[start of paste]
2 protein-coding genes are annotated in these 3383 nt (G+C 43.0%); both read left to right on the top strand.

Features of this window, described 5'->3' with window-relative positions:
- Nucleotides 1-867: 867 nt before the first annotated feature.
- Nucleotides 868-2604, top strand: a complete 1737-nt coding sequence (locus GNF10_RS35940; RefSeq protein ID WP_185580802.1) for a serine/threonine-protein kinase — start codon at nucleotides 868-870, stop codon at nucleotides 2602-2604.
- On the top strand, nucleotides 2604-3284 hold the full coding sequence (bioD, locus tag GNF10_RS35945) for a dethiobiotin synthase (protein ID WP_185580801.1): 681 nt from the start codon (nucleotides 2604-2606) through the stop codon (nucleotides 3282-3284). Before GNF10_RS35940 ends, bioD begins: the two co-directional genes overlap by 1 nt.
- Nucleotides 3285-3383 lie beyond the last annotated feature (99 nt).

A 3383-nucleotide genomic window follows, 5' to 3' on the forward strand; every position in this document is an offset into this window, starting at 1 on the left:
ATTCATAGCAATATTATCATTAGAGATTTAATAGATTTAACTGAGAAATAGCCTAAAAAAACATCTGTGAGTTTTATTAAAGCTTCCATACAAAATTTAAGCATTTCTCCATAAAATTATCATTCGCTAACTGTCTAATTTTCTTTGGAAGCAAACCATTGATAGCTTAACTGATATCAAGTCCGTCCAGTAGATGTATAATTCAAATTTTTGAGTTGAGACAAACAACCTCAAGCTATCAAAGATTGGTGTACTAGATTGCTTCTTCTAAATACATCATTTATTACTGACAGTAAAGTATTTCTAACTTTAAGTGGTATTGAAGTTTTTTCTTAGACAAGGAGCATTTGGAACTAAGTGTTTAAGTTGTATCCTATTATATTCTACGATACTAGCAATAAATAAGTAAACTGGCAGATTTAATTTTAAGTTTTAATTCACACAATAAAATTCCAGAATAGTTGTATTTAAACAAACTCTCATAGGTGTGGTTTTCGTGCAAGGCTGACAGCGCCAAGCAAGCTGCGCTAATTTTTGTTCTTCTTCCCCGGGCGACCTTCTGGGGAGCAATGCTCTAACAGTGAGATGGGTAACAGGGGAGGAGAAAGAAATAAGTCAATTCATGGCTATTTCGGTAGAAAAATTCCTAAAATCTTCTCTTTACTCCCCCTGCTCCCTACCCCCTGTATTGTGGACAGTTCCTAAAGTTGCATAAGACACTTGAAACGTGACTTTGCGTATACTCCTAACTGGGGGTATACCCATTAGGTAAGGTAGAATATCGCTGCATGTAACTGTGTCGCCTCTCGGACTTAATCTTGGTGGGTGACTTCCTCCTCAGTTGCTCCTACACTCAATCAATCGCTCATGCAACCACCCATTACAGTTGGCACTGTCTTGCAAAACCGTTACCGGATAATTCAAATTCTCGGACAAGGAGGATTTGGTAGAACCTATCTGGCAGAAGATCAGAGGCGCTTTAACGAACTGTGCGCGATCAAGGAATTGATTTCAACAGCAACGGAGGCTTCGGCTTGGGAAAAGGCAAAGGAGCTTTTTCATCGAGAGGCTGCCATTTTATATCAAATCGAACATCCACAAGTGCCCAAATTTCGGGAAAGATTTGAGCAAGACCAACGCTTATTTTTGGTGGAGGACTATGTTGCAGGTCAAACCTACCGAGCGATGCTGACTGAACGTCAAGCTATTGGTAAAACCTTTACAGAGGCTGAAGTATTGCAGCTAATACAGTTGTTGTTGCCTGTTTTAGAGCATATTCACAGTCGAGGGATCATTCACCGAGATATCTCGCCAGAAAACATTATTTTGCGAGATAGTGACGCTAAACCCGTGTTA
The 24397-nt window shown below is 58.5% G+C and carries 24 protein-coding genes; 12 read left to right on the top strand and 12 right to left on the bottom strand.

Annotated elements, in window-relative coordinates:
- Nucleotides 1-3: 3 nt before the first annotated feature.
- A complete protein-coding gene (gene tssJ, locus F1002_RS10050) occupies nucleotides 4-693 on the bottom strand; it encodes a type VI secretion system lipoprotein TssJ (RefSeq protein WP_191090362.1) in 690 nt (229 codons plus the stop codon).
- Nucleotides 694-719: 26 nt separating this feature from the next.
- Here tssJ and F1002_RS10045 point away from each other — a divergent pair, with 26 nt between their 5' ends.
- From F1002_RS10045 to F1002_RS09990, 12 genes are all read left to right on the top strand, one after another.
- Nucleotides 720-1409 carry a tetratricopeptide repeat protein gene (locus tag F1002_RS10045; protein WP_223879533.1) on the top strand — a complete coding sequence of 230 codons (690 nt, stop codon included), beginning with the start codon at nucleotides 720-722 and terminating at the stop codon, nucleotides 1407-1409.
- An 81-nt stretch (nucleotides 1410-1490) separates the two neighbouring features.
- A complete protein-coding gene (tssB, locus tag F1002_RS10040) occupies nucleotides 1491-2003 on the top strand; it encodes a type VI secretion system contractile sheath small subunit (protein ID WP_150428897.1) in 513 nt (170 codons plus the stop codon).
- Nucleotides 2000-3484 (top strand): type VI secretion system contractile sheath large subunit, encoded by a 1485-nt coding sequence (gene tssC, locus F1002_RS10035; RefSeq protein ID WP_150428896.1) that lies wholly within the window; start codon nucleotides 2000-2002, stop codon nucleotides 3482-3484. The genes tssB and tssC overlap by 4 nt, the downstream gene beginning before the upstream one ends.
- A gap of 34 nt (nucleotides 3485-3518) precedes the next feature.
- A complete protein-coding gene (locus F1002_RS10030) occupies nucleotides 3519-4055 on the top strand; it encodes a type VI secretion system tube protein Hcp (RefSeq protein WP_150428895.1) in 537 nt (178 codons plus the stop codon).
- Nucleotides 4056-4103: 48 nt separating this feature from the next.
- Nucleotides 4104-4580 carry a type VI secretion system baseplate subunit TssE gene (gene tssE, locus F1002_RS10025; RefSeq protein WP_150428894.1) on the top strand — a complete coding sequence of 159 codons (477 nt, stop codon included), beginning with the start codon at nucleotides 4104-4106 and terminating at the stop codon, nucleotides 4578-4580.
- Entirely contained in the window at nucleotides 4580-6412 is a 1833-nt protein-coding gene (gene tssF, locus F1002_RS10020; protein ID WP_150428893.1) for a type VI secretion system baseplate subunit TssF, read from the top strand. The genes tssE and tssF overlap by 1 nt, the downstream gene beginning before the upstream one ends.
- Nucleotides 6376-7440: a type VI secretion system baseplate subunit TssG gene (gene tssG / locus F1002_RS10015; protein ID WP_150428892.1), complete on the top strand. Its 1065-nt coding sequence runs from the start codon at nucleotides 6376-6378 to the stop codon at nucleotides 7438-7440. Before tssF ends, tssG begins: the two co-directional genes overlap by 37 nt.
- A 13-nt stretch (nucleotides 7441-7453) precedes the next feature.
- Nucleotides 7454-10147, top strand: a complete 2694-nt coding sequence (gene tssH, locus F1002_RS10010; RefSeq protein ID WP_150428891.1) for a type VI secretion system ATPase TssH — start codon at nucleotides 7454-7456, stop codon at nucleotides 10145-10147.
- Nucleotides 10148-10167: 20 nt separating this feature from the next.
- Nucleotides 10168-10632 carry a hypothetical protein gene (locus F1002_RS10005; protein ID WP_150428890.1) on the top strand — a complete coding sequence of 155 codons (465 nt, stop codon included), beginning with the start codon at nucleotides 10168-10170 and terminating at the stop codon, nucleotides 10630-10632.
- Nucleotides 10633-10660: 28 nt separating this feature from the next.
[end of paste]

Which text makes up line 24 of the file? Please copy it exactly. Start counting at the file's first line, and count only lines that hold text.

- Entirely contained in the window at nucleotides 4580-6412 is a 1833-nt protein-coding gene (gene tssF, locus F1002_RS10020; protein ID WP_150428893.1) for a type VI secretion system baseplate subunit TssF, read from the top strand. The genes tssE and tssF overlap by 1 nt, the downstream gene beginning before the upstream one ends.